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One of my first days here I visited a cafe in the town for coffee and good internet, and got chatting to the owner, who offered me a job on the spot, “like a homestay! You come here, speak English with us and the customers, help us, eat with us, we speak Laos with you, you drink coffee??”. Obviously I said yes, we shook hands, and every day since I have wandered into Offbeat Cafe, bringing writing notebooks and coloured pens and Laos-English language books and we sit around miming things in attempt to make conversation. They laugh at my attempts at Laos language (my mouth just doesn’t make certain sounds), and they laugh at themselves when they try the English words. They call me their baby Laos, because I sound like a very special baby when I speak Laos, and they also call me “uaey” which means “big sister”, which makes me feel all happy. I call them “nongsau” which means “little sister”. There is Song and Prin, brother and sister who own the cafe, and the three young girls, Tame, Deuy and Daa. They are adorable and all wear their hair in the same high bun and their work t-shirt tied up in a fashionable way.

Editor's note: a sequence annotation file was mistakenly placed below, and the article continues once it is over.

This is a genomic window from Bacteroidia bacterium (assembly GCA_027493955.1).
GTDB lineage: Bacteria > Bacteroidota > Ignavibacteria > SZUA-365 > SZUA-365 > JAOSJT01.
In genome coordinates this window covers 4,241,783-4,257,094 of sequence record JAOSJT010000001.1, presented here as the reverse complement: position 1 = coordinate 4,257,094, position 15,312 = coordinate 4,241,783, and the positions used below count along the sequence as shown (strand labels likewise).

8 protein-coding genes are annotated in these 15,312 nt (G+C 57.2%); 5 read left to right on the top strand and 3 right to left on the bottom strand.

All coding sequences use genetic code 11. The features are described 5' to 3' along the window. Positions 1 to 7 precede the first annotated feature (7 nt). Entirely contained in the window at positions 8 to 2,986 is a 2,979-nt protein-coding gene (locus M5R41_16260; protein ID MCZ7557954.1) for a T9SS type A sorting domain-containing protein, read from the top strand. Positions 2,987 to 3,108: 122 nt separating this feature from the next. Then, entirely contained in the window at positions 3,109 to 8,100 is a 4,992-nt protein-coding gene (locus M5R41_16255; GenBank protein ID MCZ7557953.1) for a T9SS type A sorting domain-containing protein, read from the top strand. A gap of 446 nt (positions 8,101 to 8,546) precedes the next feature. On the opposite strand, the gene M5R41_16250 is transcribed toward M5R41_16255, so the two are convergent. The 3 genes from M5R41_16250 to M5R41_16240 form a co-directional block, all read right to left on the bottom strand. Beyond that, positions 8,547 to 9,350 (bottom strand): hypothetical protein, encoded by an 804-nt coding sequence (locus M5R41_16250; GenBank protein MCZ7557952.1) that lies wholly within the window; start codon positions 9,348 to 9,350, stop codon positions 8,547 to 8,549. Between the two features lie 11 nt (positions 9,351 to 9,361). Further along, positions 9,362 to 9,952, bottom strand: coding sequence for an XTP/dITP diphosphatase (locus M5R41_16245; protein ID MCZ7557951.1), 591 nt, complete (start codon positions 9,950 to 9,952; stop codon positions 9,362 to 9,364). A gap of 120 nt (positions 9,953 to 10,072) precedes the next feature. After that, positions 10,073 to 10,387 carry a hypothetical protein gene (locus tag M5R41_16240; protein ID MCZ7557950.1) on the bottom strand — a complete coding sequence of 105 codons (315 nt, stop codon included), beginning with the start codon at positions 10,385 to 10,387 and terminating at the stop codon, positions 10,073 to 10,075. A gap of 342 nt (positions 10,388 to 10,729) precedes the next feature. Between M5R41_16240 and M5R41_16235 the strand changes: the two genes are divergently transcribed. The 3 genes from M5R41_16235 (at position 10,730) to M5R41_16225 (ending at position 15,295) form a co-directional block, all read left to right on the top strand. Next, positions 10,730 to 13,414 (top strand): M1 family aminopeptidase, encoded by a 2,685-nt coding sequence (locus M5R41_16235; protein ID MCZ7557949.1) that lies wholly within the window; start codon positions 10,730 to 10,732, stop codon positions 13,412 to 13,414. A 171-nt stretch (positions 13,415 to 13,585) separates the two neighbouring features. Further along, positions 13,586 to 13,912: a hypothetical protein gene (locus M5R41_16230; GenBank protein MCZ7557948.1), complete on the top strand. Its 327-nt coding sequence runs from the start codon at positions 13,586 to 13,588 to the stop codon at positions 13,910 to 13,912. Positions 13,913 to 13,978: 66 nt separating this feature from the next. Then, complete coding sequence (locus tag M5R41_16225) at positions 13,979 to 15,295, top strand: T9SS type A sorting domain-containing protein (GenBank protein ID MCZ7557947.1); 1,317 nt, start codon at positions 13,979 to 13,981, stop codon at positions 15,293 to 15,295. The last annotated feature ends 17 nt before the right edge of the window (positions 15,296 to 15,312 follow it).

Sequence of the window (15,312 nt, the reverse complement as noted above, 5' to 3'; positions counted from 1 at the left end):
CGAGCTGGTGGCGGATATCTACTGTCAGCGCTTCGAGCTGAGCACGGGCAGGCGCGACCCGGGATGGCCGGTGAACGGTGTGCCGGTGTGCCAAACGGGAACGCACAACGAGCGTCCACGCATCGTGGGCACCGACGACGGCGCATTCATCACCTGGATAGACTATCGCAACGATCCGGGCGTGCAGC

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Dinner Time!

I’m amazed at how eager they are to learn – when I was in school I don’t think my eyes lit up the way theirs do when the teacher walks into the room. They come running up to me, saying “Jao kin kao ya baw??” which means “have you had lunch??”, and they touch my arm and say “beautiful skin” and I’m like really cos I didn’t moisturise today hahahahaha and they look at me blankly but endearingly, like “she crazy, but we will allow it because she has the knowledge we require”.

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Munchkins.